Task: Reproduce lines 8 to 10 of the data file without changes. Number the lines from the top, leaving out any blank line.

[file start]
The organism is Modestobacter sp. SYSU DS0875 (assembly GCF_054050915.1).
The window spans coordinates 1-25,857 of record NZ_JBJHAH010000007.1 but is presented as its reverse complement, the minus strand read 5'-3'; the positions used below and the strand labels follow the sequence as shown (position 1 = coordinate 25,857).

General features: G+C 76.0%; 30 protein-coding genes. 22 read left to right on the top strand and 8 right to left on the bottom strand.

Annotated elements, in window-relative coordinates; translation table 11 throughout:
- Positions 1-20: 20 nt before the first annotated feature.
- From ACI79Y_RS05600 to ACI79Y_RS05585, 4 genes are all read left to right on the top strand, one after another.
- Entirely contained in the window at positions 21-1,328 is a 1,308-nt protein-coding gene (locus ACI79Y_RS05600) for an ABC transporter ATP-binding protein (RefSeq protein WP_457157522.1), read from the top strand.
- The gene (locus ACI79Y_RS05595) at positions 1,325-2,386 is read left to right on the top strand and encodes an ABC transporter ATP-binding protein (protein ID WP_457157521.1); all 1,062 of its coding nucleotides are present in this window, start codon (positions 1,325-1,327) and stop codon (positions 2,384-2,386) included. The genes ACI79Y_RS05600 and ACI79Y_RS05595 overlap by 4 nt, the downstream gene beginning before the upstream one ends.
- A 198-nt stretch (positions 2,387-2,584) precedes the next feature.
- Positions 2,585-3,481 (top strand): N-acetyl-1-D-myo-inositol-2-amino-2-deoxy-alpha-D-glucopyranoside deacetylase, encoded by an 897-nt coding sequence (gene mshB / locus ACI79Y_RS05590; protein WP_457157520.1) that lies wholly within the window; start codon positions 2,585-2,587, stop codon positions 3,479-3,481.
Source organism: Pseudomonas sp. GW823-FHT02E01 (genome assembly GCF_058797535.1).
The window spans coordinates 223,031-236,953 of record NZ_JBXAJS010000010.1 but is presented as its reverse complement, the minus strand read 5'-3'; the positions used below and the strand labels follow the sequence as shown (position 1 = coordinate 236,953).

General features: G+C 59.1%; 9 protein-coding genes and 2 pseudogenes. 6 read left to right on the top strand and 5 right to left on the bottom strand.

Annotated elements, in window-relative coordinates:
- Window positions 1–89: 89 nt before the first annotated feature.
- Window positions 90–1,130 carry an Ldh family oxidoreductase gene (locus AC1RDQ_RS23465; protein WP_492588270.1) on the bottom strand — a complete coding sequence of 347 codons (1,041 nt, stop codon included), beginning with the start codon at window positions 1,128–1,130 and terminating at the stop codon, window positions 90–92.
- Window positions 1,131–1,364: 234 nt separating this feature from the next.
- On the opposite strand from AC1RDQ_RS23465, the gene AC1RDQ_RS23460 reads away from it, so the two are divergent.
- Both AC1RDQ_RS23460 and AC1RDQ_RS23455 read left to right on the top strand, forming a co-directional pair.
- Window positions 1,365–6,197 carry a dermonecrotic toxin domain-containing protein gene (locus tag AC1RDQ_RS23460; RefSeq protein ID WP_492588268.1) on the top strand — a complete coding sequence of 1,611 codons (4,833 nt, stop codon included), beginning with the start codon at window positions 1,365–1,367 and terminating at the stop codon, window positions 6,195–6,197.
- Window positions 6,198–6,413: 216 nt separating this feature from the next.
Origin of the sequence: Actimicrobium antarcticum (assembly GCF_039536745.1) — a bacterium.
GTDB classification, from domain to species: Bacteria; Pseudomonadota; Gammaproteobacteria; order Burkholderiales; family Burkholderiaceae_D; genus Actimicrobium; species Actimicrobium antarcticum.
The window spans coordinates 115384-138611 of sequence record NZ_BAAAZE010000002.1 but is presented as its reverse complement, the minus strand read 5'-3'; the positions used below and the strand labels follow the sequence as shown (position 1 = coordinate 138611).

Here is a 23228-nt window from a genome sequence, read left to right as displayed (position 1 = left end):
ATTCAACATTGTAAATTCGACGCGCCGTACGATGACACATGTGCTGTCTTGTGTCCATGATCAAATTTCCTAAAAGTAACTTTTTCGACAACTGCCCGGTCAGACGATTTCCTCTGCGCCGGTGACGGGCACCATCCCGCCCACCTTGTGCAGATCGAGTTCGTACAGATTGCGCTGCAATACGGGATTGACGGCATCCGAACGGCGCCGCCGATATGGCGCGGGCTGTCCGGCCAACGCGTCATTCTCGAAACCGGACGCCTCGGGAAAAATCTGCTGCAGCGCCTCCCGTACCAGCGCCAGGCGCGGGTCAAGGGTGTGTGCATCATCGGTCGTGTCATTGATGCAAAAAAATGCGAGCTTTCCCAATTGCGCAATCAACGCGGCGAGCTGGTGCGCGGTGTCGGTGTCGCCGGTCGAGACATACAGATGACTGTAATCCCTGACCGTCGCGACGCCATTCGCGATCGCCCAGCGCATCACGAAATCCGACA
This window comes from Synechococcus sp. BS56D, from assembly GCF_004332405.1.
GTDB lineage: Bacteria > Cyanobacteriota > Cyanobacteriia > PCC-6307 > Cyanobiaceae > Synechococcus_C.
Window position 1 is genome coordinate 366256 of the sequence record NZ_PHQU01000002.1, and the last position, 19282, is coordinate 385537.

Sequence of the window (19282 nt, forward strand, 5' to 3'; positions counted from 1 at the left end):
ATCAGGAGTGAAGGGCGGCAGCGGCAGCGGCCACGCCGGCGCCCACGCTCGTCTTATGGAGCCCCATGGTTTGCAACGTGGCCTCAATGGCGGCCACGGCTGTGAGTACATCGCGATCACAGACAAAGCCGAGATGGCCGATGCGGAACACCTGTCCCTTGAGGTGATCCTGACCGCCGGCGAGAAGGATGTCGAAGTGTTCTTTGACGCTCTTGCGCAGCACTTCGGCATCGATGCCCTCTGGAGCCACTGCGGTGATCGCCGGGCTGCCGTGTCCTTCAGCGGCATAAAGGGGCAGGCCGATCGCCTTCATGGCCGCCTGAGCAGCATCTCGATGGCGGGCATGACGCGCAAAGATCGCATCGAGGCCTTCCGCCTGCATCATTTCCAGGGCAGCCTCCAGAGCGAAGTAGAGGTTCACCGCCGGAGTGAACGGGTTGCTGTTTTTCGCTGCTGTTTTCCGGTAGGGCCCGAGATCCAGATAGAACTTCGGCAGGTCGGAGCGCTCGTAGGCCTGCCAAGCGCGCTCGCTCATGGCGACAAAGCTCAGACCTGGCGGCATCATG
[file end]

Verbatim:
- The gene (locus ACI79Y_RS05595) at positions 1,325-2,386 is read left to right on the top strand and encodes an ABC transporter ATP-binding protein (protein ID WP_457157521.1); all 1,062 of its coding nucleotides are present in this window, start codon (positions 1,325-1,327) and stop codon (positions 2,384-2,386) included. The genes ACI79Y_RS05600 and ACI79Y_RS05595 overlap by 4 nt, the downstream gene beginning before the upstream one ends.
- A 198-nt stretch (positions 2,387-2,584) precedes the next feature.
- Positions 2,585-3,481 (top strand): N-acetyl-1-D-myo-inositol-2-amino-2-deoxy-alpha-D-glucopyranoside deacetylase, encoded by an 897-nt coding sequence (gene mshB / locus ACI79Y_RS05590; protein WP_457157520.1) that lies wholly within the window; start codon positions 2,585-2,587, stop codon positions 3,479-3,481.